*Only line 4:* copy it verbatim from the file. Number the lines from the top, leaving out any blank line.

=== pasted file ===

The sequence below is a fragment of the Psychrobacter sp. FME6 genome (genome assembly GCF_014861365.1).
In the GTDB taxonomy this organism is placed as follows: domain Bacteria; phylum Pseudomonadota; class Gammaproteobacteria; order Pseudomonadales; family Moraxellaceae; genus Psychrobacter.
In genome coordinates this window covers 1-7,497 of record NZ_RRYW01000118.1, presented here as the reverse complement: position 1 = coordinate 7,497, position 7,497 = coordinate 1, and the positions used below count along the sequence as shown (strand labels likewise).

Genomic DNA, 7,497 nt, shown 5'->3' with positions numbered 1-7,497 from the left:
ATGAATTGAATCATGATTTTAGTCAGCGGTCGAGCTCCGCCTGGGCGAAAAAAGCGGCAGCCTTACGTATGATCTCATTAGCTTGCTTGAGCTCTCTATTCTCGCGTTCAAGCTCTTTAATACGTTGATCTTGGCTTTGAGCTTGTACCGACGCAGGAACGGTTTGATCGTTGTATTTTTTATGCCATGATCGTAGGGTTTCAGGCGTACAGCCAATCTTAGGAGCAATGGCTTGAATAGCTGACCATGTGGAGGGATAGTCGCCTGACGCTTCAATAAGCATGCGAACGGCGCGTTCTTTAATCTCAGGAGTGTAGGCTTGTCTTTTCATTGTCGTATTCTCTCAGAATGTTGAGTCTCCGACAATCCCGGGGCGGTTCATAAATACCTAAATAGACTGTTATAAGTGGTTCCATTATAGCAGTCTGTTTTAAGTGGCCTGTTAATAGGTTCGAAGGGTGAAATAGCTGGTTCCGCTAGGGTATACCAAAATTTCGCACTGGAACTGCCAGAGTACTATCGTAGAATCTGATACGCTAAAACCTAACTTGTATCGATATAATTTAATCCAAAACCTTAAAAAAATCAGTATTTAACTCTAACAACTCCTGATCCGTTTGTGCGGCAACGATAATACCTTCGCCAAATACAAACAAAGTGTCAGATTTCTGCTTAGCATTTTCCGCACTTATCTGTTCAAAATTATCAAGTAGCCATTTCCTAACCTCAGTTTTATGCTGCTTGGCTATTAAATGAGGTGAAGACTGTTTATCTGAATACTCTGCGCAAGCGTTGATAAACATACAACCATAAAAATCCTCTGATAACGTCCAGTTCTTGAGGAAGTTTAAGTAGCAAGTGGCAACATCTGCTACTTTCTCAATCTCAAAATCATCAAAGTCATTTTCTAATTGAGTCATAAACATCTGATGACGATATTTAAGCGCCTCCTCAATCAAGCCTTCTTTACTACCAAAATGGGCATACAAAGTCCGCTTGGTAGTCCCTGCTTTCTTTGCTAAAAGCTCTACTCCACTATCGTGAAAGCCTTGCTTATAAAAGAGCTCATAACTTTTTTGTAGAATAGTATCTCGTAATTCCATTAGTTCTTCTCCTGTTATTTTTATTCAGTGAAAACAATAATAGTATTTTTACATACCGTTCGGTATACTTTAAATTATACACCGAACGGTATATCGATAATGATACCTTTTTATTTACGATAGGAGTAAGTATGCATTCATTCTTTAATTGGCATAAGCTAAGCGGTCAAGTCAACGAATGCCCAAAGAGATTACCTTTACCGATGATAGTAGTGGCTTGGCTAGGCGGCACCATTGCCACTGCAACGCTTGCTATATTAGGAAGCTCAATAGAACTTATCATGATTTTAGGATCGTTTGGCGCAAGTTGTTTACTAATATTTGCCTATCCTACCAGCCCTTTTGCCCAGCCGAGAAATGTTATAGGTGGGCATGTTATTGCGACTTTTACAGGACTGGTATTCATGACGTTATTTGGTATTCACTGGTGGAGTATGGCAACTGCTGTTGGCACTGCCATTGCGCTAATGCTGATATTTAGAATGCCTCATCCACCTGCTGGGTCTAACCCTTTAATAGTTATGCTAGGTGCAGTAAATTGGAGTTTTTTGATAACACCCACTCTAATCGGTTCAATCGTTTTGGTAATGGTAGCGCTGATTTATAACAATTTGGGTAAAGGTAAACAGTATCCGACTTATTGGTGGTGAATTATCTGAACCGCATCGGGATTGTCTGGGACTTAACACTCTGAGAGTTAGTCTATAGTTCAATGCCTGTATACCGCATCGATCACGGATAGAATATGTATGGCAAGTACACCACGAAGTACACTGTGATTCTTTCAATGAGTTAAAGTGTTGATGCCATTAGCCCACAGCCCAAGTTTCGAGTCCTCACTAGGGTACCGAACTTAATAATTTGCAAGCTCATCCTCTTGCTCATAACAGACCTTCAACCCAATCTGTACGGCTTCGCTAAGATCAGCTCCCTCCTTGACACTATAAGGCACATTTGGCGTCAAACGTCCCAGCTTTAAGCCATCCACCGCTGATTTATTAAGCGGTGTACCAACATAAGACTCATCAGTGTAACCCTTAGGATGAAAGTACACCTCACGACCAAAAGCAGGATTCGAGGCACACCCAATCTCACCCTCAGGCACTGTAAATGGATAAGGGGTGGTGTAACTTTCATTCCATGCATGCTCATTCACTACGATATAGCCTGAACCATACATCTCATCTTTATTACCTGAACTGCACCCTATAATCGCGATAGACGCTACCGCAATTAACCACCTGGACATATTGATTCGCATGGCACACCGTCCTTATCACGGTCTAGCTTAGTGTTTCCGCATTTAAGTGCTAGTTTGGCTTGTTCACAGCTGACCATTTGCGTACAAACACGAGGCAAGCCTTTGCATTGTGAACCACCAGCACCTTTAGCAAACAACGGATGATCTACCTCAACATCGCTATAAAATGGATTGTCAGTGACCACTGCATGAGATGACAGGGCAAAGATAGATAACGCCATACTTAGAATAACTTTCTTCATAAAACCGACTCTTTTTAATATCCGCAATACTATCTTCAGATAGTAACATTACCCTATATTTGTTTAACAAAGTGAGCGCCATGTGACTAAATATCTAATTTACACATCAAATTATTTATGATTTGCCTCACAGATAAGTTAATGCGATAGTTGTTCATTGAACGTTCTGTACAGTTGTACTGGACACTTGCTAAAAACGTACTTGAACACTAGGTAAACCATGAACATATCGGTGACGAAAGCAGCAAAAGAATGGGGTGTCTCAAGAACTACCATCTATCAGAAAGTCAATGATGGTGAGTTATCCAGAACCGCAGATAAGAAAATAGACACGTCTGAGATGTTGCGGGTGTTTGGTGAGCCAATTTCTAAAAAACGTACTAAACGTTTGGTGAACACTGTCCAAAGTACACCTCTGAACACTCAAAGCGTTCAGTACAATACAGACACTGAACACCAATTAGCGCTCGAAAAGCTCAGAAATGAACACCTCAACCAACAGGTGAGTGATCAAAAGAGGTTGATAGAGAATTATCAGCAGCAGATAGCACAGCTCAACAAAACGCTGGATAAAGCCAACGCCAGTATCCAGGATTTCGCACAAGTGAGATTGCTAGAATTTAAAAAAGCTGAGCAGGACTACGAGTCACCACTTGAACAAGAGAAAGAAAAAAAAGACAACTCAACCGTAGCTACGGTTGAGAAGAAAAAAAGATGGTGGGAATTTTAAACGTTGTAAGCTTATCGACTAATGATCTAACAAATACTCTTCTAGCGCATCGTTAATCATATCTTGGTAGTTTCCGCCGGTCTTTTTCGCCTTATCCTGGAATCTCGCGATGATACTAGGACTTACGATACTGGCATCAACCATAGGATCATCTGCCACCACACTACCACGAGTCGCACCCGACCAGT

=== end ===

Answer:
Genomic DNA, 7,497 nt, shown 5'->3' with positions numbered 1-7,497 from the left: